But they can adopt, and a woman can have given birth (& a man could have fathered) in a previous heterosexual relationship prior to a gay marriage.

    Would you be happy for those particular children to suffer?

  • rate this

    Comment number 86.

    If I ever vote again, it will be UKIP. As a life-long conservative I had hoped that the much-touted "Family Values" that Cameron harped on about would promote families and what they contribute to the future (i.e.: children). Yet again, nothing is being done and what little we have is being squandered in policies that simply don't work. Bring back MIRAS and have done with it. It worked.

  • rate this

    Comment number 85.

    I may be hugely unpopular in saying this, but as a married woman I don't agree with such a thing as a tax break just for being married. Why do I deserve it more than a committed couple, raising children, who just happen to not have signed a bit of paper. Or a hard working, rent/bill/tax paying single person? I don't. Marriage is a choice, in this day and age it shouldn't equal special privileges.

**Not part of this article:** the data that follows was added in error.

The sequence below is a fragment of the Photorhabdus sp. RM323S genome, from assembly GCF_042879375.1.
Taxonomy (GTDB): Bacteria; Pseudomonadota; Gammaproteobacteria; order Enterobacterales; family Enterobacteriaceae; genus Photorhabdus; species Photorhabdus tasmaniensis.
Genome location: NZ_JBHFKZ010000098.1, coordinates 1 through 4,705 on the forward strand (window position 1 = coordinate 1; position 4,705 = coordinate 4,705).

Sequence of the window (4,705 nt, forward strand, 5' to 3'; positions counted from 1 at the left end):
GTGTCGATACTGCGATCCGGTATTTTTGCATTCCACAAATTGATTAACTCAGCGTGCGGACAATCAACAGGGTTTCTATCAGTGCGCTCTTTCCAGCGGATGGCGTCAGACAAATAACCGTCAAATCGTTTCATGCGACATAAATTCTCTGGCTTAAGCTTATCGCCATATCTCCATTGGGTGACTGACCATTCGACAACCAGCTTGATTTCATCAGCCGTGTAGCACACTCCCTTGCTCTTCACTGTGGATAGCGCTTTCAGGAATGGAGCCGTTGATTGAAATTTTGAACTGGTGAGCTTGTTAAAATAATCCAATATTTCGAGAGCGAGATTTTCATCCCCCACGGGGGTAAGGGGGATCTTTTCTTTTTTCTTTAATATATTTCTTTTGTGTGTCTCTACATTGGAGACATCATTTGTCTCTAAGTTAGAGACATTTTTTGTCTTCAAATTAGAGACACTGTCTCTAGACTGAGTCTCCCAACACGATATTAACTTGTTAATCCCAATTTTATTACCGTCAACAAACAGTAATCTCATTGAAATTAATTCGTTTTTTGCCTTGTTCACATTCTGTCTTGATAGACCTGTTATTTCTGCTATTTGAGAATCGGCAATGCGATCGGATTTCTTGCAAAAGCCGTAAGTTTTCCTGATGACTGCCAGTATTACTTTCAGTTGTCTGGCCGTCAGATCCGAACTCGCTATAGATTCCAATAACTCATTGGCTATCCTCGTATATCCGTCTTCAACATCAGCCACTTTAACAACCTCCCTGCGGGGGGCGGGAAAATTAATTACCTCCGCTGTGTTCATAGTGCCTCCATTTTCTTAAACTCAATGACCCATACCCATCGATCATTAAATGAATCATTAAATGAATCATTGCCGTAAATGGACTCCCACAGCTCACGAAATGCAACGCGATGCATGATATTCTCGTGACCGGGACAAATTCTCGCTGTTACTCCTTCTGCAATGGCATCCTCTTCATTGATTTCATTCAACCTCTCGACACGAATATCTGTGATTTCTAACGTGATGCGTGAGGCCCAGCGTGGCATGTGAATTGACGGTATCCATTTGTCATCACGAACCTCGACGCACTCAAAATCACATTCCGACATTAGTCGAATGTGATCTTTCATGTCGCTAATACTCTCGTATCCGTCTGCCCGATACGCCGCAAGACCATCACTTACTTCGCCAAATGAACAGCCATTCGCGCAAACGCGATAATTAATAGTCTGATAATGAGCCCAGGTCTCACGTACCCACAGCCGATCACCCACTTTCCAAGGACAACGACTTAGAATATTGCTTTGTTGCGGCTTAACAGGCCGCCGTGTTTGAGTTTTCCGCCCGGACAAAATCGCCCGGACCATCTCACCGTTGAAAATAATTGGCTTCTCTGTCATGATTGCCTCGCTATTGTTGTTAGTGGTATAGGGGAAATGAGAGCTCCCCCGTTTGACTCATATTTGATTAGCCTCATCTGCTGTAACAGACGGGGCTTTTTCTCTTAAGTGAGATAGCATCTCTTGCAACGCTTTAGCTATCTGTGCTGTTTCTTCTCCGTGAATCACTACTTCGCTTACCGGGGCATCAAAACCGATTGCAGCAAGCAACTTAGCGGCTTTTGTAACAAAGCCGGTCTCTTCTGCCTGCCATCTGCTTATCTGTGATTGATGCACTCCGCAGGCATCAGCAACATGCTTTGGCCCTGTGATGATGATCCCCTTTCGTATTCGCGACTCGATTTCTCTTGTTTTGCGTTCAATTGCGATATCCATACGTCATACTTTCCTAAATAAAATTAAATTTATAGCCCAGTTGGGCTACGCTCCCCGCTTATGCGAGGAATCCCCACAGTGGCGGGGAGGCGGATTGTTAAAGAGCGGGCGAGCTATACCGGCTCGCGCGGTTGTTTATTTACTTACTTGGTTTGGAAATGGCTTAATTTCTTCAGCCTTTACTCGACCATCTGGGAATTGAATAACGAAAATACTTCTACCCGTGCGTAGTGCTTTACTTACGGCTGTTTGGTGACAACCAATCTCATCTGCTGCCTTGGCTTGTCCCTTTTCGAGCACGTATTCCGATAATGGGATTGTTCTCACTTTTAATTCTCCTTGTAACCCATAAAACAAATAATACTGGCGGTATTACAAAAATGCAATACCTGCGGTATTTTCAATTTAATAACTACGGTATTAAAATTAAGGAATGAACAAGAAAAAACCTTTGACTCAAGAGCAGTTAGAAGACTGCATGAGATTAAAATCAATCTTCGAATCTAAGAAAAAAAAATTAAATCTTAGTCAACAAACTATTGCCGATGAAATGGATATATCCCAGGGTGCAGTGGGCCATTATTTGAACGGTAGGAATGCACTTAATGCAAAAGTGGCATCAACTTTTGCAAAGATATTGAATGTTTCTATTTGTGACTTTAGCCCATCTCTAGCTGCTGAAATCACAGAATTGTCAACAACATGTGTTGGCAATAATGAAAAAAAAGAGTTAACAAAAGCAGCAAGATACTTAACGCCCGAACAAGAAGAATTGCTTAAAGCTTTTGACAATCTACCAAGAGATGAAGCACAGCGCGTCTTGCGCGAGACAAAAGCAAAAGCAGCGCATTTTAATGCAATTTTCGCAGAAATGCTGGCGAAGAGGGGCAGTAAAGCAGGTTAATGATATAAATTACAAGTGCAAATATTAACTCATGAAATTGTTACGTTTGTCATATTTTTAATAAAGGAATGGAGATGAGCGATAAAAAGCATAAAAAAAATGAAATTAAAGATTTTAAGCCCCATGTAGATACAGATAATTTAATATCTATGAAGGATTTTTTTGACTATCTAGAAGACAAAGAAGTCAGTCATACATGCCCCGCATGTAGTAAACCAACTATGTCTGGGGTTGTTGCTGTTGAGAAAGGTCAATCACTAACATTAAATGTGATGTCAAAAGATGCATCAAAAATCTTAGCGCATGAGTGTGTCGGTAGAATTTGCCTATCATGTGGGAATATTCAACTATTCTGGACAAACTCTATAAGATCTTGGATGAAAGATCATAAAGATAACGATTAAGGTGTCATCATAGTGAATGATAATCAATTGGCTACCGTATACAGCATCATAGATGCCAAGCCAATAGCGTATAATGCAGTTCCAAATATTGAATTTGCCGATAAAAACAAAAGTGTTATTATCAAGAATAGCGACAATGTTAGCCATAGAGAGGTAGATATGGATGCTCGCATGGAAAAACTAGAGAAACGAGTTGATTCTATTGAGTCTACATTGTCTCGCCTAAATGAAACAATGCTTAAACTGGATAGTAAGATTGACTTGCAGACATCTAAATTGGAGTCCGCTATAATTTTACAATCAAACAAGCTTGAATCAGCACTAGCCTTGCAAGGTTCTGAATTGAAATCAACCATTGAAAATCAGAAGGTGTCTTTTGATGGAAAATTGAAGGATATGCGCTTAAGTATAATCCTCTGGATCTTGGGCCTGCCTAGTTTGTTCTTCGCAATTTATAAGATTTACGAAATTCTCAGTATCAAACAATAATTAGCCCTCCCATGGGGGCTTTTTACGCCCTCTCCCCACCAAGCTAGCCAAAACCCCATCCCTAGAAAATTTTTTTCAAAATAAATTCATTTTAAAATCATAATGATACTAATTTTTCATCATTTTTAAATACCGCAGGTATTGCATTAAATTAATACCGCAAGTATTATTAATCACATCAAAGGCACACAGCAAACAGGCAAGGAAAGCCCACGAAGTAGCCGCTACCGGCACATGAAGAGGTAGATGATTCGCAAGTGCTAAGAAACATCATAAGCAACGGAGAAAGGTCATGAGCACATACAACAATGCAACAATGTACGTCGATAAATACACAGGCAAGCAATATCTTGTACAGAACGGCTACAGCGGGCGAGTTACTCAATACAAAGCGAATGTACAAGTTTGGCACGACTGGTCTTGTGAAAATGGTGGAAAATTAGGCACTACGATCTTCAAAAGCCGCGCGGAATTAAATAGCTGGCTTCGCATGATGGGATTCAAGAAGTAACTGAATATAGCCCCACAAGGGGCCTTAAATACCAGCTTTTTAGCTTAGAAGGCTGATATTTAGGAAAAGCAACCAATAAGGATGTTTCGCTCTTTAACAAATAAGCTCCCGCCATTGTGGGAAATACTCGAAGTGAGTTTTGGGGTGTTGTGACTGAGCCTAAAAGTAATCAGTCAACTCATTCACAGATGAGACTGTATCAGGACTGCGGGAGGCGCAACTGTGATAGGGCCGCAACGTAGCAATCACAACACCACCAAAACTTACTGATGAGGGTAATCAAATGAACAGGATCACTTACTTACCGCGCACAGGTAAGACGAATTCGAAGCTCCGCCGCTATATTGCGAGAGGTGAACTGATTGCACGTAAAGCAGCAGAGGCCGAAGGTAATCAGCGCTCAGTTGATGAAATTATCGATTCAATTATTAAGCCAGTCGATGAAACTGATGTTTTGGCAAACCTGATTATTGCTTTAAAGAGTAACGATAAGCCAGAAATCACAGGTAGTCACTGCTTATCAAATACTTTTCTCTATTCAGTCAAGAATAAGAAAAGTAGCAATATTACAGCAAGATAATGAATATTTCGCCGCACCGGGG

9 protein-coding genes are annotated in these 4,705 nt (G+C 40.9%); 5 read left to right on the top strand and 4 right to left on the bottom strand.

• rate this

    Comment number 84.

    Have a go at amrried people, have a go at hetrosexual people, have a go at Catholics. What a great country we have, media driven no less so thanks BBC, your leftist middleclass dreams come true.

  • rate this

    Comment number 83.

    Me and my partner have been together for 45 years . Now retired we gays were formally classed as "single" and taxed as such all our working lives . Hetero couples have always been entiled to tax and welfare breaks.
    We're satisfied with our Civil Agreement , which actually entitles us to NO tax breaks . Moreover , we don't agree , by centuries of custom and practice, to "Marriage" for gays .

  • rate this

    Comment number 82.

    Cameron couldn't possibly give in on this; he might as well just announce that from now on, the hardline Right are writing his manifesto. He's already let UKIP write his European policy.